State-owned oil giant Saudi Aramco has raised a record $25.6bn (£19.4bn) in its initial public offering in Riyadh.
The share sale was the biggest to date, surpassing that of China's Alibaba which raised $25bn in 2014 in New York.
Aramco relied on domestic and regional investors to sell a 1.5% stake after lukewarm interest from abroad.
The IPO will value it at $1.7tn when trading begins - short of its $2tn target, but making it the most valuable listed company in the world.
The share sale is at the heart of Crown Prince Mohammed bin Salman's plans to modernise the Saudi economy and wean it off its dependence on oil.
The country urgently needs tens of billions of dollars to fund megaprojects and develop new industries.
Aramco has found the journey to its public offering testing.
It initially sought to raise $100bn on two exchanges - with a first listing on the kingdom's Tadawul bourse, and then another on an overseas exchange such as the London Stock Exchange.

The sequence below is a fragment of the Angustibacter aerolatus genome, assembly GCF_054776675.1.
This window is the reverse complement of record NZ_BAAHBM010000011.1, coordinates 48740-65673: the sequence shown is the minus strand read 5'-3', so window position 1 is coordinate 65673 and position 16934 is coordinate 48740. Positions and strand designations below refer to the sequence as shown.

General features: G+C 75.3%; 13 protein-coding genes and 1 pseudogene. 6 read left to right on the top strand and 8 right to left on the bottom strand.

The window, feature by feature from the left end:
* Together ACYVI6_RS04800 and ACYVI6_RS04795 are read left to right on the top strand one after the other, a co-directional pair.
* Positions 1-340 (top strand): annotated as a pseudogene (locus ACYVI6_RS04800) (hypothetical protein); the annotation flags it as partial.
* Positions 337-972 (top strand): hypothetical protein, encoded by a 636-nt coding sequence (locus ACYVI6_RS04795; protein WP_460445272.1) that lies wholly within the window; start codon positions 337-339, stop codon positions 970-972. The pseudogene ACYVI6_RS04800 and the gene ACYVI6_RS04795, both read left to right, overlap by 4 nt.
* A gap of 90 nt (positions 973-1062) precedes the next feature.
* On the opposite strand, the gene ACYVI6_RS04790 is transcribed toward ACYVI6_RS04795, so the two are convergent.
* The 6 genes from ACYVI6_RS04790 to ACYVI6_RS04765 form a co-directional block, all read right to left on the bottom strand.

But it scaled back its plans after foreign investors raised concerns about climate change, political risk and a lack of corporate transparency.
International institutions also baulked at the firm's $1.7tn valuation, prompting Aramco to pull marketing roadshows in New York and London.
Instead, it focused its marketing efforts on Saudi investors and wealthy Gulf Arab allies. Saudi banks also offered citizens cheap credit to bid for the shares following a nationwide advertising campaign.
Shares were priced at 32 Saudi riyals ($8.53) on Thursday and were heavily oversubscribed, according to reports.
But it remains to be seen whether the share price rises or falls when trading begins, most likely later this month.
The IPO's pricing came as Saudi Arabia met with Russia and other members of the Organization of the Petroleum Exporting Countries (Opec) in Vienna to discuss oil production.
The allies - who together pump 40% of the world's oil - agreed to deepen output cuts as part of ongoing efforts to prop up global prices.
Oil prices collapsed in mid 2014 and have yet to fully recover, leaving oil-dependent economies under pressure.
The market is struggling with slower global growth and a flood of new production from countries such as the US.